Big data has been touted as an important tool for public diplomats. It’s complicated, exciting, and at times frustrating to make sense of. But what exactly is it?
Broadly speaking, big data refers to extremely large data sets – whether structured or unstructured – that can be analyzed to reveal patterns, trends, and associations, especially relating to human behavior and interactions. Big data is comprised of information spanning platforms and countries, and making sense of the vast variation of data has proven complicated for public diplomats.
In the social media age, big data is often thought of as things like shares, likes, comments, tweets, views. Although less frequently mentioned, big data also includes uploads to YouTube, information on LinkedIn profiles, and threads on Reddit. These are data points that have only come into existence in the last couple of decades with the advent of social networking sites like Facebook, Twitter, Instagram, and YouTube.
But the explosion of social media is not solely responsible for the growth in online data. As technology general has become more pervasive, people have migrated online, and their data has come with them. Information that has previously only existed in the analog world is now accessible online. For example, people’s ages, genders, zip codes, and more are now available through Facebook. Although the process of digitization is new, most of the information has existed for a long time in one form or another.
Certainly, not all of this information is available publicly – Facebook has privacy settings that allow users to choose who can and cannot see personal details about themselves. Still, companies have been using data’s online migration to their benefit. Companies like Amazon routinely analyze their users’ online habits to create more marketable goods. Facebook will target its ads based on what you’re likely to click on and like. At the forefront of this movement are digital analytics firms, which will provide experts to companies that hope to make sense of the largely unstructured data on the internet.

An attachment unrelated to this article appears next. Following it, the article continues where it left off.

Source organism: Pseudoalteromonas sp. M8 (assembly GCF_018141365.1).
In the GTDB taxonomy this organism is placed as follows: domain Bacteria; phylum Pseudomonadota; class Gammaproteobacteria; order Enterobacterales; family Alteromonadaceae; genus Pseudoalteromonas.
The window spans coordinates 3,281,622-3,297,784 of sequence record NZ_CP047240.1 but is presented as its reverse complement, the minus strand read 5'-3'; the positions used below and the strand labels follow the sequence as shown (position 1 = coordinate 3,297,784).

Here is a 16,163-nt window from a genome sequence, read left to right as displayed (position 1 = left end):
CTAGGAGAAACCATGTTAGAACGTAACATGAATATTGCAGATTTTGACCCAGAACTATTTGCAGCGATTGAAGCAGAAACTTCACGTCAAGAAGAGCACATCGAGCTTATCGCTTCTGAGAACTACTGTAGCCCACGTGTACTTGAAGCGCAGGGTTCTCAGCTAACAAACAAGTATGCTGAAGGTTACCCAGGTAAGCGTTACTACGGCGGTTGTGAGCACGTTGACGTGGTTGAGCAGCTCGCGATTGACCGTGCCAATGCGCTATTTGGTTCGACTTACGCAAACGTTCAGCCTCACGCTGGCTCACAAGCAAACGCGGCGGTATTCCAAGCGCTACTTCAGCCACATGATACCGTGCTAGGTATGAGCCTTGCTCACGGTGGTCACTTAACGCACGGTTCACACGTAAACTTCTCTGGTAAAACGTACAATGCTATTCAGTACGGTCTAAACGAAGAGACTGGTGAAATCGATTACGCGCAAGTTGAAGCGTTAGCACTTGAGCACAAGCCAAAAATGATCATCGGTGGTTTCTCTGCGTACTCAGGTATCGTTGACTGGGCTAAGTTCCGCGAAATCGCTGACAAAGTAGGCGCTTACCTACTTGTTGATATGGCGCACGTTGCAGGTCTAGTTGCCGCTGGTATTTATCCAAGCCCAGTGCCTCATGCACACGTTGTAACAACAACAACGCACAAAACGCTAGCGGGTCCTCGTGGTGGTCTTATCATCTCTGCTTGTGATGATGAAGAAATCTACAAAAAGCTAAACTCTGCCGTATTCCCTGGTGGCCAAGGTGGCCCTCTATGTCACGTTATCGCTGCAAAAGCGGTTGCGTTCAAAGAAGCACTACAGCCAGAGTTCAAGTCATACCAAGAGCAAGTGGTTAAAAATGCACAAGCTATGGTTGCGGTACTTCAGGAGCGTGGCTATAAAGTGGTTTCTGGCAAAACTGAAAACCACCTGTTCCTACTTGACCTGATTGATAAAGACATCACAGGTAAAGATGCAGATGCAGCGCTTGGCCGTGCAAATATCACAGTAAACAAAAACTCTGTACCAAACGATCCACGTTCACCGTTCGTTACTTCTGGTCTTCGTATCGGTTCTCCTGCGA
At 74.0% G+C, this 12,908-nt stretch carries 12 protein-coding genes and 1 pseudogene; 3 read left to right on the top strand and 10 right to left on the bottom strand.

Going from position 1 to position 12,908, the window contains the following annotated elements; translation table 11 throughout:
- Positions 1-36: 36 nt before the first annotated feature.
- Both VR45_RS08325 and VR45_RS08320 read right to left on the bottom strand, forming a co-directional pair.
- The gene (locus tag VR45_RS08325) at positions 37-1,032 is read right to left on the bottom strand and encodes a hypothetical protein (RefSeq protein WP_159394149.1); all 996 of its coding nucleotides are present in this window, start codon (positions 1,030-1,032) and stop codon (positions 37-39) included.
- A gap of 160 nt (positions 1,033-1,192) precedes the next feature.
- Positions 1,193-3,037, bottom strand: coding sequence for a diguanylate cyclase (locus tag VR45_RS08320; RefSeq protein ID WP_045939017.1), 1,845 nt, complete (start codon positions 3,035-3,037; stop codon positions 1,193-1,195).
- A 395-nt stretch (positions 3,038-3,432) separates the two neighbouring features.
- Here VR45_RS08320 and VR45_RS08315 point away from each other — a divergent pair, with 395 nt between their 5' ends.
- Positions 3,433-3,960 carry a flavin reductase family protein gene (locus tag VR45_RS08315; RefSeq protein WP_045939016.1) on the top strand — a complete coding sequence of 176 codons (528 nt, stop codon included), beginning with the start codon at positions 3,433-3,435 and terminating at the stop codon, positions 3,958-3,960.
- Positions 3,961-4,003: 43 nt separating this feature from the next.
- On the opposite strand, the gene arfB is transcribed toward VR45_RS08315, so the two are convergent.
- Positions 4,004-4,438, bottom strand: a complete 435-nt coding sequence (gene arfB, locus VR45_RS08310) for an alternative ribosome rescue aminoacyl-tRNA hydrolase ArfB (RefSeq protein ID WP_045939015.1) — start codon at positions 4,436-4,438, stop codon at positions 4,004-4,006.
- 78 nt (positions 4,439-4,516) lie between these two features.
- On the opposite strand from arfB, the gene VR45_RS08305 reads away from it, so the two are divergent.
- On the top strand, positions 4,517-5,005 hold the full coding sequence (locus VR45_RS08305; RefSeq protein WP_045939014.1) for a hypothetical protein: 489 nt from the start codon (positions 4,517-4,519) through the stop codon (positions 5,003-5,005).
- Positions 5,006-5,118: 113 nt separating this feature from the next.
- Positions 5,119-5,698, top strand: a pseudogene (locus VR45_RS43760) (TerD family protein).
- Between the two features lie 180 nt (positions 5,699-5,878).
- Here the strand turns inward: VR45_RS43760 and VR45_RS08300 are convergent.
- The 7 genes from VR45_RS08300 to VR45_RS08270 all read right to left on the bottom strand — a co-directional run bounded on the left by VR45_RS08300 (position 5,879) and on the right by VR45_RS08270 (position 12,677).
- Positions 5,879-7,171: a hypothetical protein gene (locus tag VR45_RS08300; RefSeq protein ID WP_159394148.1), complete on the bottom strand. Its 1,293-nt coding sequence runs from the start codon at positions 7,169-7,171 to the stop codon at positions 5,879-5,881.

Why does this matter for public diplomats?
It would be great if public diplomats could use big data insights to sell foreign policy the same way that private companies sell product to a consumer. Unfortunately, selling drones to the teenage market is much easier than selling a policy of drone attacks to foreign publics.
For public diplomats, big data represents an opportunity to listen to foreign audiences like never before. Understanding an audience is key to crafting policies, and taking advantage of the outpouring of digitized data could be invaluable going forward. The goal of listening is to truly understand the audience – if big data can create a more complete picture, then diplomats would be remiss to pass it up.
In order to do that, public diplomats need more than access to big data – they need tools to interpret it. But before jumping into the bottomless pit of big data, there needs to be a reckoning that accounts for the many questions that still surround big data.
How can we quantify qualitative data like tweets? If we use computer algorithms, how can we ensure that those are accurate? How can we account for opinions people don’t share on social media? Is there a selection bias on certain platforms that dilutes the sample? What about bots?
This is the first blog in a three blog series that will seek to address some of these questions and provide a look at the prospects for big data use in public diplomacy.